Argentine medialunas are unlike French croissants in that they are generally smaller and the pastry is not as flaky. They're much closer to the Italian ‘cornetti’ with a slightly denser, brioche-like texture.






Skill level

Average: 5 (1 vote)


  • 2 tbsp plus 1 tsp sugar
  • 60 ml (2 fl oz/¼ cup) warm water
  • 1 tbsp dried yeast granules
  • 125 ml (4 fl oz/½ cup) full-cream (whole) milk
  • 300 g (10½ oz/2 cups) plus 1 tsp plain (all-purpose) flour, plus extra for dusting
  • pinch of sea salt
  • 2 eggs, at room temperature, beaten, plus 1 egg, beaten with 1 tsp water
  • 2 tbsp vegetable oil, plus extra for greasing
  • 100 g (3½ oz) unsalted butter, at room temperature

Cook's notes

Oven temperatures are for conventional; if using fan-forced (convection), reduce the temperature by 20˚C. | We use Australian tablespoons and cups: 1 teaspoon equals 5 ml; 1 tablespoon equals 20 ml; 1 cup equals 250 ml. | All herbs are fresh (unless specified) and cups are lightly packed. | All vegetables are medium size and peeled, unless specified. | All eggs are 55-60 g, unless specified.


Rising time: 3-4 hours

Chilling time: 7-11 hours

1. Combine the 1 teaspoon of sugar, the warm water and yeast in a small bowl or jug. Cover with plastic wrap and set aside for 10 minutes, or until the mixture is frothy.

2. Heat the milk in a small saucepan over low heat, until it feels slightly warm to the touch. Remove from the heat.

3. Combine the remaining sugar, the 2 cups of flour and salt in the bowl of a stand mixer fitted with the dough hook attachment. With the motor running, add the yeast mixture, warm milk, the two beaten eggs and the vegetable oil and knead for 8–10 minutes, until smooth and elastic.

4. Transfer the dough to a lightly greased bowl, cover with plastic wrap and set aside for 2–3 hours, until the dough has tripled in size.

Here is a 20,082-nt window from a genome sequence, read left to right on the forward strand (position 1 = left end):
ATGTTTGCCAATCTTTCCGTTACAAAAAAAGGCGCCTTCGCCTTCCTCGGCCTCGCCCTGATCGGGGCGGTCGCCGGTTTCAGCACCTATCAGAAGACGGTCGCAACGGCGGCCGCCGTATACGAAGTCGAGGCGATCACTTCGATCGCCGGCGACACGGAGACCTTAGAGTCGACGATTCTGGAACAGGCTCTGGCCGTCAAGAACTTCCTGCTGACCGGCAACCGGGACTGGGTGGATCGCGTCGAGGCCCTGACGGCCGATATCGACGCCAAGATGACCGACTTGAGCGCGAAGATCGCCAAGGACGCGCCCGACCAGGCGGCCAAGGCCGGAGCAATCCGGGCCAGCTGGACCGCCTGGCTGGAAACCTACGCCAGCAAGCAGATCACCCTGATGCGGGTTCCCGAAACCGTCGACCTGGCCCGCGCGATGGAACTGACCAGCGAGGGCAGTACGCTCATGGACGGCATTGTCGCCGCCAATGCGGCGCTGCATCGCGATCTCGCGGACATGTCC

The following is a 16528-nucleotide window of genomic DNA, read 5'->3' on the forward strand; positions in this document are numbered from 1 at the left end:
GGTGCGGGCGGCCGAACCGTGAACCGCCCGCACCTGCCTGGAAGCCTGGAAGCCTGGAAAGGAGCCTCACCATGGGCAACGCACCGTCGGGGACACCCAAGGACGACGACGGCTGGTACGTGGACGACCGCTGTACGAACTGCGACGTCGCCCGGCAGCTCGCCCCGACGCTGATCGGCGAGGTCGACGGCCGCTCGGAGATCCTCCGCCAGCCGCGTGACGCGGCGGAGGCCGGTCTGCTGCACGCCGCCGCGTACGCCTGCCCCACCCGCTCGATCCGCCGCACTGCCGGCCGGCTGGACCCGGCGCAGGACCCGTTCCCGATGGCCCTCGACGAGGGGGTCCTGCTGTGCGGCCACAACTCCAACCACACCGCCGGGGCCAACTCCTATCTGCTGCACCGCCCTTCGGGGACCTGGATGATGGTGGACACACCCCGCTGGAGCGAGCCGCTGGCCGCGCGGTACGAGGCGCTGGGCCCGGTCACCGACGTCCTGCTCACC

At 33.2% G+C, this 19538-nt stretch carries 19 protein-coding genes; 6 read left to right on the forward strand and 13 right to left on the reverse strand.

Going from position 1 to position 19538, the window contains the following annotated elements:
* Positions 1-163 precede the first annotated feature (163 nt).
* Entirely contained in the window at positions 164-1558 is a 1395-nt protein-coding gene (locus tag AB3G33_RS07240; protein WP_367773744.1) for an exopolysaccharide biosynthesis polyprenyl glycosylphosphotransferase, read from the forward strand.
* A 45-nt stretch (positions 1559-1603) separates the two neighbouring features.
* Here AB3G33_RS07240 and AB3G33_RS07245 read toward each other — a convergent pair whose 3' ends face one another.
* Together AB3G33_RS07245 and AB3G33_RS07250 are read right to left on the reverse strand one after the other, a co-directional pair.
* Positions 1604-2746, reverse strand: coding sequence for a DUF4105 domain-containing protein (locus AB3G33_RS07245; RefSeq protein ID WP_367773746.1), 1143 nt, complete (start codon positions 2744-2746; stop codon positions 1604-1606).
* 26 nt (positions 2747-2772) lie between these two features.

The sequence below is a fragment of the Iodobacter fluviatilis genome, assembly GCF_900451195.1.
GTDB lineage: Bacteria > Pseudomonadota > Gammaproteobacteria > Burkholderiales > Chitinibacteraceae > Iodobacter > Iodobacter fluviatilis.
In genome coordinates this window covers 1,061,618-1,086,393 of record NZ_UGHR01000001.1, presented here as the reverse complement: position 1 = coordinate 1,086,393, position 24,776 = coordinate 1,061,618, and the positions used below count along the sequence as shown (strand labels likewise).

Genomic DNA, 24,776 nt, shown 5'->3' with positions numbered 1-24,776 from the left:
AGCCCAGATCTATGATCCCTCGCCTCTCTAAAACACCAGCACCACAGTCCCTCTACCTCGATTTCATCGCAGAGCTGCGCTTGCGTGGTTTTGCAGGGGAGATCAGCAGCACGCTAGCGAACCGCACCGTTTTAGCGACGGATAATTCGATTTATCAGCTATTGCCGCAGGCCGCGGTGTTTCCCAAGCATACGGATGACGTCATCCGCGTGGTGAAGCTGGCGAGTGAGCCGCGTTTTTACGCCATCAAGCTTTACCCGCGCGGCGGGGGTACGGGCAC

5. On a lightly floured work surface, punch the dough to flatten it and roll into a 40 cm x 30 cm (16 in x 12 in) rectangle.

6. Using electric beaters, beat the butter and 1 teaspoon of flour until smooth and well combined. Spread the softened butter mixture evenly over one half of the dough, leaving a 1.5-cm (½ in) border around the edges. Fold over the unbuttered side of dough and press firmly around the edges to seal. Wrap in plastic wrap and refrigerate for 2–3 hours, until completely chilled.

7. On a lightly floured work surface, roll the dough into another 40 cm x 30 cm (16 in x 12 in) rectangle. This time, fold the dough lengthways into thirds, like a letter. Wrap again in plastic wrap and refrigerate for a further 2–3 hours. Repeat this step once more.

8. Again on a lightly floured work surface, roll the dough into a 50 cm x 40 cm (20 in x 16 in) rectangle. Fold one end of the dough into the centre, then fold the other end in to meet it. Now fold the dough over, like closing a book. Wrap in plastic wrap and refrigerate for 1 hour.

9. Remove the dough from the fridge and roll on a sheet of baking paper to a 2 mm (116 in) thick, 48 cm x 30 cm (19 in x 12 in) rectangle. Use the baking paper to transfer the dough onto a large baking tray and refrigerate (the dough needs to be firm to cut and roll).

10. Cut the chilled dough lengthways into two 48 cm x 15 cm (19 in x 6 in) rectangles. Return one half to the fridge.

11. Line a baking tray with baking paper.

12. Use a ruler to mark 12 cm (4¾ in) points along the longer edge of the dough. These will form the base of the medialunas. Using the markers as a guide, cut equal-length triangles from the dough. Starting at the base of each triangle, firmly roll the dough towards the point. Twist the ends to form a crescent shape and transfer to the baking tray. Cover with plastic wrap and set aside in a warm spot for at least 1 hour, until they have risen. Repeat with the remaining dough. At this stage, the medialunas can be frozen.

13. Preheat the oven to 200°C (400°F).

14. Brush the egg wash over the tops of the medialunas and bake in the oven for 15 minutes, until golden. Serve warm with your choice of savoury or sweet filling. They are best eaten on the day they are baked.


Recipe from The Food of Argentina by Ross Dobson and Rachel Tolosa Paz, Smith Street Books, RRP $44.99